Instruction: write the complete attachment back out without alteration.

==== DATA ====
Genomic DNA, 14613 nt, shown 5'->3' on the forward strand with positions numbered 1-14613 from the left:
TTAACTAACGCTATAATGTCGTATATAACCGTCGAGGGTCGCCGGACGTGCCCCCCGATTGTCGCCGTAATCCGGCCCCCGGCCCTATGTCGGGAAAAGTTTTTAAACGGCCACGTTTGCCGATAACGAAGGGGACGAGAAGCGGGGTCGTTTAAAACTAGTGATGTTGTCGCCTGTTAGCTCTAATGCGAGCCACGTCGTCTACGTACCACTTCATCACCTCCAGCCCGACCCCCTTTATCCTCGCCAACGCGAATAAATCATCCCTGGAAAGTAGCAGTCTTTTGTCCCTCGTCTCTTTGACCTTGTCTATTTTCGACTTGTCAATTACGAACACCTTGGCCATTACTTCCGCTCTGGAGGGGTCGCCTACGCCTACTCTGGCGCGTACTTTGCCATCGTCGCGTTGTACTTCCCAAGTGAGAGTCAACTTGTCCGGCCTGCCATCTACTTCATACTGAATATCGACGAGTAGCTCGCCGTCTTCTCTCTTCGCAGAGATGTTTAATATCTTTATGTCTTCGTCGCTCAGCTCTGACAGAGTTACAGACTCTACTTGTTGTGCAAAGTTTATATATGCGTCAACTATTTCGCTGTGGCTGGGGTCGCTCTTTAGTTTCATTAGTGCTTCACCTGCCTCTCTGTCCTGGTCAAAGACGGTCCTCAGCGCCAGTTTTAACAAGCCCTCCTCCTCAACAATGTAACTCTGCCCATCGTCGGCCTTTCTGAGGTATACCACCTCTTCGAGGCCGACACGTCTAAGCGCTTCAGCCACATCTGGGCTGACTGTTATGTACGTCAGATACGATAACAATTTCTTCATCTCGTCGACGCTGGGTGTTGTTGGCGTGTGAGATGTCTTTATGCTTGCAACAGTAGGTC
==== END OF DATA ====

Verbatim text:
Genomic DNA, 14613 nt, shown 5'->3' on the forward strand with positions numbered 1-14613 from the left:
TTAACTAACGCTATAATGTCGTATATAACCGTCGAGGGTCGCCGGACGTGCCCCCCGATTGTCGCCGTAATCCGGCCCCCGGCCCTATGTCGGGAAAAGTTTTTAAACGGCCACGTTTGCCGATAACGAAGGGGACGAGAAGCGGGGTCGTTTAAAACTAGTGATGTTGTCGCCTGTTAGCTCTAATGCGAGCCACGTCGTCTACGTACCACTTCATCACCTCCAGCCCGACCCCCTTTATCCTCGCCAACGCGAATAAATCATCCCTGGAAAGTAGCAGTCTTTTGTCCCTCGTCTCTTTGACCTTGTCTATTTTCGACTTGTCAATTACGAACACCTTGGCCATTACTTCCGCTCTGGAGGGGTCGCCTACGCCTACTCTGGCGCGTACTTTGCCATCGTCGCGTTGTACTTCCCAAGTGAGAGTCAACTTGTCCGGCCTGCCATCTACTTCATACTGAATATCGACGAGTAGCTCGCCGTCTTCTCTCTTCGCAGAGATGTTTAATATCTTTATGTCTTCGTCGCTCAGCTCTGACAGAGTTACAGACTCTACTTGTTGTGCAAAGTTTATATATGCGTCAACTATTTCGCTGTGGCTGGGGTCGCTCTTTAGTTTCATTAGTGCTTCACCTGCCTCTCTGTCCTGGTCAAAGACGGTCCTCAGCGCCAGTTTTAACAAGCCCTCCTCCTCAACAATGTAACTCTGCCCATCGTCGGCCTTTCTGAGGTATACCACCTCTTCGAGGCCGACACGTCTAAGCGCTTCAGCCACATCTGGGCTGACTGTTATGTACGTCAGATACGATAACAATTTCTTCATCTCGTCGACGCTGGGTGTTGTTGGCGTGTGAGATGTCTTTATGCTTGCAACAGTAGGTC